On the Raccoon’s Side

Yard sign outside Idyllwild home warning about squirrels, bunnies and deer.

By Marcia E. Gawecki

The other night, I was awakened by a loud crinkling sound coming from my kitchen. All three cats in my room were not alarmed, so I knew that it wasn’t a human prowler. It had to be a raccoon.

Awhile back, I researched raccoon behavior, and knew they were cheeky enough to come inside your house in search of food. They have nimble fingers that can turn knobs, open doors, and basically make a hefty mess. But they also will be very aggressive if you box them in.

I calmly walked down the stairs, turning on lights, and making lots of noise. The perpetrator met me at the corner of the kitchen. He stood up on his hind legs to look bigger than he was. Still, he was only two feet high. I’ve seen him outside on my porch many times eating birdseed and bread crusts that I’ve left out for the birds.

He must’ve come in through the open window. Since I was standing in the pathway of his only exit, I quickly backed off, and went upstairs. I could hear him noisily crawl over the couch and out the window. After a few minutes, I closed it and inspected the damage.

This small raccoon had been reaching inside my large, 15-pound bag of cat food that was left on the floor. He didn’t use his claws or teeth to tear the bag, but calmly reached into the small opening to grab handfuls of kibble at a time. It was all pretty tidy, with none spilled on the floor. However, the banana muffin that was in a plastic baggie on the table was gone, with crumbs were spread across my laptop. I breathed a sigh of relief. No cupboards open or trash overturned.

The little guy was out on the porch now, looking for more food. So I scooped out a couple of cups of Friskies onto a plate. When I opened the door, he backed away onto a nearby tree. I sat down in the dark and watched him eat through the screen door. He never took his eyes off of me once. He would blindly reach sideways and grab the kibble off the plate and bring it to his mouth to eat.

Raccoons are nocturnal and live in oak and pine trees in Idyllwild.

I’m sure this was the son of the blind mother raccoon who had come into my kitchen before through an open door (See blog post, “Blind Mother Raccoon Thrives,” posted June 9, 2010). It was hard to imagine that anyone would want to kill or hurt him.

Yet, people actually hunt raccoons for sport. My mother said that my grandfather (whom I never met) “hunted ‘coons” in Ohio. He and his friends would shine bright lights into the trees at night, and then blast them with their guns. I’m sure the pelts weren’t worth anything with large bullet holes in them, and the meat couldn’t be tasty either. It all seemed pretty barbaric and senseless.

I had forgotten all about it until I read a story in Rolling Stone magazine about Steven Tyler, the charismatic frontman from Aerosmith who is creating a sensation on “American Idol” these days. I love Tyler’s music, and appreciated his heartfelt comments about the Season 10 contestants, especially our own Casey Abrams.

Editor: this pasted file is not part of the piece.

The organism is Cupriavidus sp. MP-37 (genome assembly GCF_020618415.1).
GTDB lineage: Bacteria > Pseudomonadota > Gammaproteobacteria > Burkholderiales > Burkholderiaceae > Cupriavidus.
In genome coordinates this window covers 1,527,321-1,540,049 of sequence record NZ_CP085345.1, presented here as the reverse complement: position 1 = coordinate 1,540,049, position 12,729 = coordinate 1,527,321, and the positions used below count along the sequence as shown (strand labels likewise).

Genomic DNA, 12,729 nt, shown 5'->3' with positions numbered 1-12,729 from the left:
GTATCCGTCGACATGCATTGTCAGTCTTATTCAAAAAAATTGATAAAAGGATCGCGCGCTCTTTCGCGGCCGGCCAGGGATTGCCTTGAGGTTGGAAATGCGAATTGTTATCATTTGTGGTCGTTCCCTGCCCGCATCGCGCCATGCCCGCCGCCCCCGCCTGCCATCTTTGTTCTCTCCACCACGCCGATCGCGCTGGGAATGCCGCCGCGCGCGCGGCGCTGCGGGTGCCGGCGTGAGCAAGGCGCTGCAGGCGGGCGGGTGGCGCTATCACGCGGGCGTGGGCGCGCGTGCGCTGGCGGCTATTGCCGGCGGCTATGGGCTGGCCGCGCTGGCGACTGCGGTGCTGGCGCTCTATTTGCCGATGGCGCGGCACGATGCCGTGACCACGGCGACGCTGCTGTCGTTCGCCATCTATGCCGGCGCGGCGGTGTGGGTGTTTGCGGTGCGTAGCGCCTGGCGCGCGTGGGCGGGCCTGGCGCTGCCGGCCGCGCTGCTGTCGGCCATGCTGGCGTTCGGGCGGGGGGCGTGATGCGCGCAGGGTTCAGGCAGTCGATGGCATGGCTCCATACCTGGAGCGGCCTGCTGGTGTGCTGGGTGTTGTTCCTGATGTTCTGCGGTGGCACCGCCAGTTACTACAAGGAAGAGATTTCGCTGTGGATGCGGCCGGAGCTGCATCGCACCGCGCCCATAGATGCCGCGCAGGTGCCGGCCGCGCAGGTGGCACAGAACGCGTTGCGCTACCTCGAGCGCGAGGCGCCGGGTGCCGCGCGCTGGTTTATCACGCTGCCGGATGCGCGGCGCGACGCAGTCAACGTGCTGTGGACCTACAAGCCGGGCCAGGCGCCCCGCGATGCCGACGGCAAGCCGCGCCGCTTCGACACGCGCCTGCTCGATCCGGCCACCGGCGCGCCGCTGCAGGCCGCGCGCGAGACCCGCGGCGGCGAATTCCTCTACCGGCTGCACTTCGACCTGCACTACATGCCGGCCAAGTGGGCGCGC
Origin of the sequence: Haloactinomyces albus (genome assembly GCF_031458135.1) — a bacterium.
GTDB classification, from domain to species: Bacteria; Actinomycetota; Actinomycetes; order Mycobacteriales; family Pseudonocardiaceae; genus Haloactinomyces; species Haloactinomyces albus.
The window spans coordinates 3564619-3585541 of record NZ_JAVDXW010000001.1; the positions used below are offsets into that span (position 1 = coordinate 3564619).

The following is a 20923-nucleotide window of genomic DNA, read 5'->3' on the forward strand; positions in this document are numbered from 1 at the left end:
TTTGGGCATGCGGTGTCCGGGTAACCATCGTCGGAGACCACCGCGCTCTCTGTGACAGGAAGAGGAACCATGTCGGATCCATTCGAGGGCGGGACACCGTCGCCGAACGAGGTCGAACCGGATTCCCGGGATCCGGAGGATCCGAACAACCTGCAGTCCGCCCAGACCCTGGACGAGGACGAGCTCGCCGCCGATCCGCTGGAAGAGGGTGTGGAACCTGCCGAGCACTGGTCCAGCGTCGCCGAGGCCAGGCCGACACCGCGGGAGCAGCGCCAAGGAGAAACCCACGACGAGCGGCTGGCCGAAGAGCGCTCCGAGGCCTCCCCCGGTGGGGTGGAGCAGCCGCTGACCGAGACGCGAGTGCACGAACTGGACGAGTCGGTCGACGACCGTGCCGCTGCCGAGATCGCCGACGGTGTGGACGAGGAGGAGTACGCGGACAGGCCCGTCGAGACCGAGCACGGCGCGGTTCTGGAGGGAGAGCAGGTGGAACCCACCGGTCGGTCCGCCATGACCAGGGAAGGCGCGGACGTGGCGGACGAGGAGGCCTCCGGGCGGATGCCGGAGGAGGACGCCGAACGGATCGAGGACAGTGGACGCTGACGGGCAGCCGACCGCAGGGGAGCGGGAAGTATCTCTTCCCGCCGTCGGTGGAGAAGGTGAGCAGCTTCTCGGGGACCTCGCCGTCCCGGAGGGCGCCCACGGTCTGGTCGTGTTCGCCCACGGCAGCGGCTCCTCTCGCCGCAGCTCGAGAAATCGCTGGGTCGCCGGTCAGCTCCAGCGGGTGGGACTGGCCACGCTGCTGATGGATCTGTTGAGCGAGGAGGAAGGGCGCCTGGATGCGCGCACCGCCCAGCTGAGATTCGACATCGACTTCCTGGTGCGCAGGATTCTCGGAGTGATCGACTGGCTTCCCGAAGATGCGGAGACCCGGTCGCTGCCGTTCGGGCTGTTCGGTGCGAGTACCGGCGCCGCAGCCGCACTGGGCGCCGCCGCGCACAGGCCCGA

However, when I read that he wears several raccoon teeth on a chain around his neck, my blood went cold. The article didn’t go into detail about the incident, only that Tyler hunted raccoons as a kid, but still wears the necklace. Was it some right of passage? Kill a raccoon, skin it, knock out his teeth and make a necklace?

It’s not like teeth from a bear or a shark that would have given him a fair fight.  Raccoons are not carnivores, Steven, they’re pine cone eaters. They “coo” to each other like birds, but will snarl like dogs if they’re cornered and fighting for their lives. I’m sure you haven’t forgotten that sound.

I’ve let out a string of profanity minutes before I thought I was going to die in a car crash. I was never so scared in all my life. And I’d be just as nasty looking down the barrel of a shotgun. That raccoon that Tyler killed likely was standing up, snarling, and bearing his teeth. But, he was likely cornered with no way out. Otherwise, he’d be over the fence and up the nearest tree.

Raccoon teeth are nothing to brag about, Steven.  It wasn’t a fair fight. You shined a bright light into the “home” of a pine-cone eating tree hugger, cornered, shot him, and took his teeth. I’m sure you tell a good story. That coon was acting as vicious as he could be.  After all, he was fighting for his life, and you were a kid hunting for sport. But it’s time to put away childhood things.

Granted, I’m annoyed when raccoons knock over my water cans, leave paw prints on my rugs and even tear my clothes off the line. But I  just shrug my shoulders and repeat what many folks in Idyllwild would say, “Well, they were here first.”

Copyright 2011 Idyllwild Me. All rights reserved.

the attachments to this post:

Raccoons tree scene

Raccoons Yield Sign

One Comment to “On the Raccoon’s Side”

  1. Mary says:

    Good for you Marcia. I dont get to hear about enough people who believe in animals. So hearing your story warmed my heart. Thank you. I live in a marina and we have plenty of ‘locals’ around here as well. Mallard ducks and a few other types of ducks that have been dropped off here at the marina by ppl who buy them as pets for thier children, before they lose interest or they get too large to handle. Even here, people are put out and nasty to the animals. They forget…. these animals were here first. They need the water and HAVE to live here. So just another quick thanks for your loving attitude towards the cute little fuzzies in our lives.